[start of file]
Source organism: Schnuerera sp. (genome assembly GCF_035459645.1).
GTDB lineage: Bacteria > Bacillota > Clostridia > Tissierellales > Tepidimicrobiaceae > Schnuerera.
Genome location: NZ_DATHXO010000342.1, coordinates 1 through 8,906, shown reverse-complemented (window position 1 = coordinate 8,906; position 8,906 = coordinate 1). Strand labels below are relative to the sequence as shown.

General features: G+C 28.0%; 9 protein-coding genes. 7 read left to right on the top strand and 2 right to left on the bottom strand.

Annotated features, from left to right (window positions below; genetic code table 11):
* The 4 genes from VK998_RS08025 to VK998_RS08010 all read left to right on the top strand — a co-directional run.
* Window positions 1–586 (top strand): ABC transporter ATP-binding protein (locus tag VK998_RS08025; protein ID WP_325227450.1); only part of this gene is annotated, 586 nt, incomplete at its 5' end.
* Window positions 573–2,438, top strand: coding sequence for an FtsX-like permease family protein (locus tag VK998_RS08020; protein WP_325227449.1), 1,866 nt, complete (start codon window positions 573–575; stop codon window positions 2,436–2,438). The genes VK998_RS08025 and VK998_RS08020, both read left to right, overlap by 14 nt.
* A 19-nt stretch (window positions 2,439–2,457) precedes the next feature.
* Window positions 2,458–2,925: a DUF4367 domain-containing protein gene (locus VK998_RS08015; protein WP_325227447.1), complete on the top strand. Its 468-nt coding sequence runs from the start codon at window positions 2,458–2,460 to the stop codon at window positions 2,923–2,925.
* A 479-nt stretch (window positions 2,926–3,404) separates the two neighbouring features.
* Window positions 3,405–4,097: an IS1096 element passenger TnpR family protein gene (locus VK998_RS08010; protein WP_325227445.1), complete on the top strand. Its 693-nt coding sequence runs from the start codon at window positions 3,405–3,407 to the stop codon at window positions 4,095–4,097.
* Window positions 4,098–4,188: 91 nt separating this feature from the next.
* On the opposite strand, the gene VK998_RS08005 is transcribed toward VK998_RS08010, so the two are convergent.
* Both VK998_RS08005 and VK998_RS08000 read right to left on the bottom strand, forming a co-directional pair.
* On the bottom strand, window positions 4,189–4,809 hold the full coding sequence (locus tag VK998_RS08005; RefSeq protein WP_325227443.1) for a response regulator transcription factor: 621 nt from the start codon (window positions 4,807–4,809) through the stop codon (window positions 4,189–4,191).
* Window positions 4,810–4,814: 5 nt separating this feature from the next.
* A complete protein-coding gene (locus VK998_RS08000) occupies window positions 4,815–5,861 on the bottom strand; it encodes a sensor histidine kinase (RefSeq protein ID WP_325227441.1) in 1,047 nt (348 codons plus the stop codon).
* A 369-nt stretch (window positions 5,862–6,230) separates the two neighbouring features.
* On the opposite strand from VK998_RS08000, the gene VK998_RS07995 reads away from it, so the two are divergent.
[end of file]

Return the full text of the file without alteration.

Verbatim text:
Source organism: Schnuerera sp. (genome assembly GCF_035459645.1).
GTDB lineage: Bacteria > Bacillota > Clostridia > Tissierellales > Tepidimicrobiaceae > Schnuerera.
Genome location: NZ_DATHXO010000342.1, coordinates 1 through 8,906, shown reverse-complemented (window position 1 = coordinate 8,906; position 8,906 = coordinate 1). Strand labels below are relative to the sequence as shown.

General features: G+C 28.0%; 9 protein-coding genes. 7 read left to right on the top strand and 2 right to left on the bottom strand.

Annotated features, from left to right (window positions below; genetic code table 11):
* The 4 genes from VK998_RS08025 to VK998_RS08010 all read left to right on the top strand — a co-directional run.
* Window positions 1–586 (top strand): ABC transporter ATP-binding protein (locus tag VK998_RS08025; protein ID WP_325227450.1); only part of this gene is annotated, 586 nt, incomplete at its 5' end.
* Window positions 573–2,438, top strand: coding sequence for an FtsX-like permease family protein (locus tag VK998_RS08020; protein WP_325227449.1), 1,866 nt, complete (start codon window positions 573–575; stop codon window positions 2,436–2,438). The genes VK998_RS08025 and VK998_RS08020, both read left to right, overlap by 14 nt.
* A 19-nt stretch (window positions 2,439–2,457) precedes the next feature.
* Window positions 2,458–2,925: a DUF4367 domain-containing protein gene (locus VK998_RS08015; protein WP_325227447.1), complete on the top strand. Its 468-nt coding sequence runs from the start codon at window positions 2,458–2,460 to the stop codon at window positions 2,923–2,925.
* A 479-nt stretch (window positions 2,926–3,404) separates the two neighbouring features.
* Window positions 3,405–4,097: an IS1096 element passenger TnpR family protein gene (locus VK998_RS08010; protein WP_325227445.1), complete on the top strand. Its 693-nt coding sequence runs from the start codon at window positions 3,405–3,407 to the stop codon at window positions 4,095–4,097.
* Window positions 4,098–4,188: 91 nt separating this feature from the next.
* On the opposite strand, the gene VK998_RS08005 is transcribed toward VK998_RS08010, so the two are convergent.
* Both VK998_RS08005 and VK998_RS08000 read right to left on the bottom strand, forming a co-directional pair.
* On the bottom strand, window positions 4,189–4,809 hold the full coding sequence (locus tag VK998_RS08005; RefSeq protein WP_325227443.1) for a response regulator transcription factor: 621 nt from the start codon (window positions 4,807–4,809) through the stop codon (window positions 4,189–4,191).
* Window positions 4,810–4,814: 5 nt separating this feature from the next.
* A complete protein-coding gene (locus VK998_RS08000) occupies window positions 4,815–5,861 on the bottom strand; it encodes a sensor histidine kinase (RefSeq protein ID WP_325227441.1) in 1,047 nt (348 codons plus the stop codon).
* A 369-nt stretch (window positions 5,862–6,230) separates the two neighbouring features.
* On the opposite strand from VK998_RS08000, the gene VK998_RS07995 reads away from it, so the two are divergent.